Whoever you are, whatever your age, one thing is true — your body changes. One day you look down, and your leg has a new blue-purple spot.
If you’ve heard of varicose veins or have them in your family, you might link to “varicose veins symptoms” to see if that’s the issue. Or is it just a bruise?
Don’t worry — these moments are completely normal. Most varicose veins and bruises are harmless. Still, it always helps to know what’s going on with your body. Keep reading to learn more about varicose veins, bruising, and how to tell the difference.
What Are Varicose Veins?
Varicose veins are twisted, swollen blood vessels that usually appear near the skin’s surface.1 They’re typically bluish-purple and cause the skin’s surface to protrude slightly. This causes their characteristic lumpy, rope-like appearance.
Approximately 23% of U.S. adults have varicose veins.2 They happen when the walls or valves of the leg veins become weak or damaged, often due to increased blood pressure.3
Most varicose veins aren’t dangerous, but they might make you self-conscious. Many people with varicose veins feel the need to hide their legs, avoiding skirts or shorts even in hot weather.
Varicose veins might also cause pain or discomfort.
Varicose Veins Symptoms
Some varicose veins are a purely cosmetic issue. Others cause uncomfortable symptoms like:
- Heaviness or tiredness in the legs
- Throbbing or aching pain
- Itching around the affected vein
- Nighttime leg cramps
- Swollen feet and ankles
- Increased discomfort after prolonged standing or sitting
These symptoms tend to accompany fully developed varicose veins. If you’re just starting to get varicose veins, you may notice these early warning signs:
- Shiny-looking skin
- Changes in skin tone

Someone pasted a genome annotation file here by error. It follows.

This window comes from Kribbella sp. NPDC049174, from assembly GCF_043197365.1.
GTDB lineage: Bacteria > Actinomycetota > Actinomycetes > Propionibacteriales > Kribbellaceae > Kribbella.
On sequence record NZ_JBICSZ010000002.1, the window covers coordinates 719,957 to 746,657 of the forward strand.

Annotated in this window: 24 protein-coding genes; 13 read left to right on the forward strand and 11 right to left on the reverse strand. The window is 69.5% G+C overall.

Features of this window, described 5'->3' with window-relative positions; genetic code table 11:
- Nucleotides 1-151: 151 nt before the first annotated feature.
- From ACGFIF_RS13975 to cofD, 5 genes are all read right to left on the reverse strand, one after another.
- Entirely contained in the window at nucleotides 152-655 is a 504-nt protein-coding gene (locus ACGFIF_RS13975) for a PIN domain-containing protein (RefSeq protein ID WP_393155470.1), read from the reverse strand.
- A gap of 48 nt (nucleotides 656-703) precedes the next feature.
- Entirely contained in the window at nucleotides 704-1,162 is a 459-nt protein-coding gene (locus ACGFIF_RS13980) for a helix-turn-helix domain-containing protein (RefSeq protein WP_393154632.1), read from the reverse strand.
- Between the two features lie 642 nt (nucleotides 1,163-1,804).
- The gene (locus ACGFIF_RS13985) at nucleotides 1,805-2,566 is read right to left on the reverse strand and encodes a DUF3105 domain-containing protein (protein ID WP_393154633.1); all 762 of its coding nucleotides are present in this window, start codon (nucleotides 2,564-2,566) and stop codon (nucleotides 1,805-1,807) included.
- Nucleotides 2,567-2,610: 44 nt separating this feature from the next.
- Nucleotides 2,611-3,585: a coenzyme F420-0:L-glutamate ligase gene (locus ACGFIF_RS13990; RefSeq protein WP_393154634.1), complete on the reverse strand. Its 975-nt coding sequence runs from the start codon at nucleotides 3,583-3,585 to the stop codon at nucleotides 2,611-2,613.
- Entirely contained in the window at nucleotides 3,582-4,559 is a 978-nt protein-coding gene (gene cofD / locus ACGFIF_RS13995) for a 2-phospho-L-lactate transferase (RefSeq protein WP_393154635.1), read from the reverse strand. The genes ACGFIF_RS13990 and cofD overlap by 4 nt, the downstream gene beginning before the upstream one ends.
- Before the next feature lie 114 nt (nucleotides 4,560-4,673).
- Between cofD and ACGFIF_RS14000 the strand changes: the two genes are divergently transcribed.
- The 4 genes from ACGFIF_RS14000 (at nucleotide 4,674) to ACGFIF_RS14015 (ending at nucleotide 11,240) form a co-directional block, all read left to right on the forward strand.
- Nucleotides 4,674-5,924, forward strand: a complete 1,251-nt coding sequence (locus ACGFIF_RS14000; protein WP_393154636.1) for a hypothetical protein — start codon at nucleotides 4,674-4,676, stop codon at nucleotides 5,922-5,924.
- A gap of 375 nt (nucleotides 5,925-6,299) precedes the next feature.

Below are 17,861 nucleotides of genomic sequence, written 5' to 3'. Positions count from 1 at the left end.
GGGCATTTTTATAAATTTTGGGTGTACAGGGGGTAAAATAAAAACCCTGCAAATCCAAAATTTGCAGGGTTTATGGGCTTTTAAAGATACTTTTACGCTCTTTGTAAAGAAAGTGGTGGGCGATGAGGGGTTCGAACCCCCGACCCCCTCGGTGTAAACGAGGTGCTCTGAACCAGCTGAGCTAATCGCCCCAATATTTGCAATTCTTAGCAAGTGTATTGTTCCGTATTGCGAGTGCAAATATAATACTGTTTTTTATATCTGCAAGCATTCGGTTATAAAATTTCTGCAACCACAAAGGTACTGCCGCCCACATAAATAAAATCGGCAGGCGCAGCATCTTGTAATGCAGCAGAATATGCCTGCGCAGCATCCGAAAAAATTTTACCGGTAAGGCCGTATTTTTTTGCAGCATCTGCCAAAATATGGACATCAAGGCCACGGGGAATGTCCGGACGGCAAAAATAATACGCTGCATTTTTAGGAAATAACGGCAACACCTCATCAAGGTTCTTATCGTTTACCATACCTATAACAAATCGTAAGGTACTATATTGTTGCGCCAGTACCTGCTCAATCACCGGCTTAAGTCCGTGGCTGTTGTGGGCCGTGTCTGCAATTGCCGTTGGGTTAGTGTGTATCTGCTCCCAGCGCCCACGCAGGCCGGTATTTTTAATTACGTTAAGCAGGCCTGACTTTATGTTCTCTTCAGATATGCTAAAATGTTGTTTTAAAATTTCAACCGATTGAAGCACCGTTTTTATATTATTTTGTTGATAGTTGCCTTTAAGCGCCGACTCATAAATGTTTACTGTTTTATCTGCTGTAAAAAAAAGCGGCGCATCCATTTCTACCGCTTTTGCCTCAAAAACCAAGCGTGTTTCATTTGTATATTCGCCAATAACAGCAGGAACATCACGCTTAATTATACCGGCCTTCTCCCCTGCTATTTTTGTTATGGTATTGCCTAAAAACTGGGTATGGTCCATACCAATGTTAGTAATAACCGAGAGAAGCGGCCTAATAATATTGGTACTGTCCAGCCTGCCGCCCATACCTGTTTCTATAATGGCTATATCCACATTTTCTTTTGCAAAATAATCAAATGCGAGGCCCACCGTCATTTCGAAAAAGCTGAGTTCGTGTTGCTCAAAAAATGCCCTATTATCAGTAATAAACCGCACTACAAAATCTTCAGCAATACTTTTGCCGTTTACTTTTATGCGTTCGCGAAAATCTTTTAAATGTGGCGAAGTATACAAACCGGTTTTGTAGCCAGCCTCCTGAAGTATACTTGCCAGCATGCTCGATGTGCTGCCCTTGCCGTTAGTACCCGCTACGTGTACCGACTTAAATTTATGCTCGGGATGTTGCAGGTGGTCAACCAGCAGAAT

- Aching or itchy legs
- Leg cramps after walking
- Red spots on the legs
- Newly visible leg veins
These symptoms could indicate a weakening of the vein walls, a common cause of varicose veins. Be on the lookout, especially if varicose veins run in your family or you have other risk factors.
Risk Factors of Varicose Veins
A family history of varicose veins significantly increases your risk. One study showed that if both parents have varicose veins, that couple’s children have a 90% risk of developing the condition.4
Women are more likely to develop varicose veins, partially because of the hormonal changes during puberty, pregnancy, and menopause. Hormone-based birth control and hormone replacement therapy also increase your risk.5
Additional risk factors include:
- Older age
- Being overweight
- Long periods of standing or sitting
- A history of blood clotting or vein problems
If you’re at risk for varicose veins or think you’re developing early symptoms, talk to a vein specialist about how to keep your veins healthy.
Preventing Varicose Veins
If you’re at risk of varicose veins, every preventive measure helps.
Eat healthily, stay hydrated, and keep moving. Gradient compression stockings also help by stimulating healthy blood flow in the lower leg.